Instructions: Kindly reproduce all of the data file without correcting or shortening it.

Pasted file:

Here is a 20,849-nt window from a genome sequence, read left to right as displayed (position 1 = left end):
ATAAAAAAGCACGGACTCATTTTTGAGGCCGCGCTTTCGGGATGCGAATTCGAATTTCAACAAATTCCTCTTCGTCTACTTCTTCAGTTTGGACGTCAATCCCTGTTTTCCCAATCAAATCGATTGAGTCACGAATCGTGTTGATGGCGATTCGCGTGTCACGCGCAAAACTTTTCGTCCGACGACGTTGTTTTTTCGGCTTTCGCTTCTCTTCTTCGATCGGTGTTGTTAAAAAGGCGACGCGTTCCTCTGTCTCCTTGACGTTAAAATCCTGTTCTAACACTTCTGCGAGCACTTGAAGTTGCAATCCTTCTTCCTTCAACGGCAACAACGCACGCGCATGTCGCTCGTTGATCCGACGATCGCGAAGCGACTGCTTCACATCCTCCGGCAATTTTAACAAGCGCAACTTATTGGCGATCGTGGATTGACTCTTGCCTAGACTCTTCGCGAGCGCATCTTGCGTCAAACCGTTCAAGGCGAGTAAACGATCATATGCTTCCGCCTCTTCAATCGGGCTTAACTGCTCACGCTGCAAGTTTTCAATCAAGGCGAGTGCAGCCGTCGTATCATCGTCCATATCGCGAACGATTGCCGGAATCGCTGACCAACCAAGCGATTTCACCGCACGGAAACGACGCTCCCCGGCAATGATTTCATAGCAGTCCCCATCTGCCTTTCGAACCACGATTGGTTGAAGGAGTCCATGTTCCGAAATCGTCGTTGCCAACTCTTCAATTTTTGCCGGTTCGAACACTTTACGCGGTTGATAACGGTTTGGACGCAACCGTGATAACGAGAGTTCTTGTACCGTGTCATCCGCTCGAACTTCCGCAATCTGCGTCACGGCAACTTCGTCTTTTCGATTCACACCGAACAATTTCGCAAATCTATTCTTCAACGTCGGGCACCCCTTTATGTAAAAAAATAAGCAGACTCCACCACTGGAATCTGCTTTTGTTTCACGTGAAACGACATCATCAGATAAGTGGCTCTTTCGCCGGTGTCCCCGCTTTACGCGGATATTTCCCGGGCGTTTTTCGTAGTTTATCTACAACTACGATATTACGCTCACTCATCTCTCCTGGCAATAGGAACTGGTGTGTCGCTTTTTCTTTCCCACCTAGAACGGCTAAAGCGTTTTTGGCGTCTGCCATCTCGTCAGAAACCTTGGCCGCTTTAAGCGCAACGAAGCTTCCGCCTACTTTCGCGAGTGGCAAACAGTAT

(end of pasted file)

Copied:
Here is a 20,849-nt window from a genome sequence, read left to right as displayed (position 1 = left end):
ATAAAAAAGCACGGACTCATTTTTGAGGCCGCGCTTTCGGGATGCGAATTCGAATTTCAACAAATTCCTCTTCGTCTACTTCTTCAGTTTGGACGTCAATCCCTGTTTTCCCAATCAAATCGATTGAGTCACGAATCGTGTTGATGGCGATTCGCGTGTCACGCGCAAAACTTTTCGTCCGACGACGTTGTTTTTTCGGCTTTCGCTTCTCTTCTTCGATCGGTGTTGTTAAAAAGGCGACGCGTTCCTCTGTCTCCTTGACGTTAAAATCCTGTTCTAACACTTCTGCGAGCACTTGAAGTTGCAATCCTTCTTCCTTCAACGGCAACAACGCACGCGCATGTCGCTCGTTGATCCGACGATCGCGAAGCGACTGCTTCACATCCTCCGGCAATTTTAACAAGCGCAACTTATTGGCGATCGTGGATTGACTCTTGCCTAGACTCTTCGCGAGCGCATCTTGCGTCAAACCGTTCAAGGCGAGTAAACGATCATATGCTTCCGCCTCTTCAATCGGGCTTAACTGCTCACGCTGCAAGTTTTCAATCAAGGCGAGTGCAGCCGTCGTATCATCGTCCATATCGCGAACGATTGCCGGAATCGCTGACCAACCAAGCGATTTCACCGCACGGAAACGACGCTCCCCGGCAATGATTTCATAGCAGTCCCCATCTGCCTTTCGAACCACGATTGGTTGAAGGAGTCCATGTTCCGAAATCGTCGTTGCCAACTCTTCAATTTTTGCCGGTTCGAACACTTTACGCGGTTGATAACGGTTTGGACGCAACCGTGATAACGAGAGTTCTTGTACCGTGTCATCCGCTCGAACTTCCGCAATCTGCGTCACGGCAACTTCGTCTTTTCGATTCACACCGAACAATTTCGCAAATCTATTCTTCAACGTCGGGCACCCCTTTATGTAAAAAAATAAGCAGACTCCACCACTGGAATCTGCTTTTGTTTCACGTGAAACGACATCATCAGATAAGTGGCTCTTTCGCCGGTGTCCCCGCTTTACGCGGATATTTCCCGGGCGTTTTTCGTAGTTTATCTACAACTACGATATTACGCTCACTCATCTCTCCTGGCAATAGGAACTGGTGTGTCGCTTTTTCTTTCCCACCTAGAACGGCTAAAGCGTTTTTGGCGTCTGCCATCTCGTCAGAAACCTTGGCCGCTTTAAGCGCAACGAAGCTTCCGCCTACTTTCGCGAGTGGCAAACAGTAT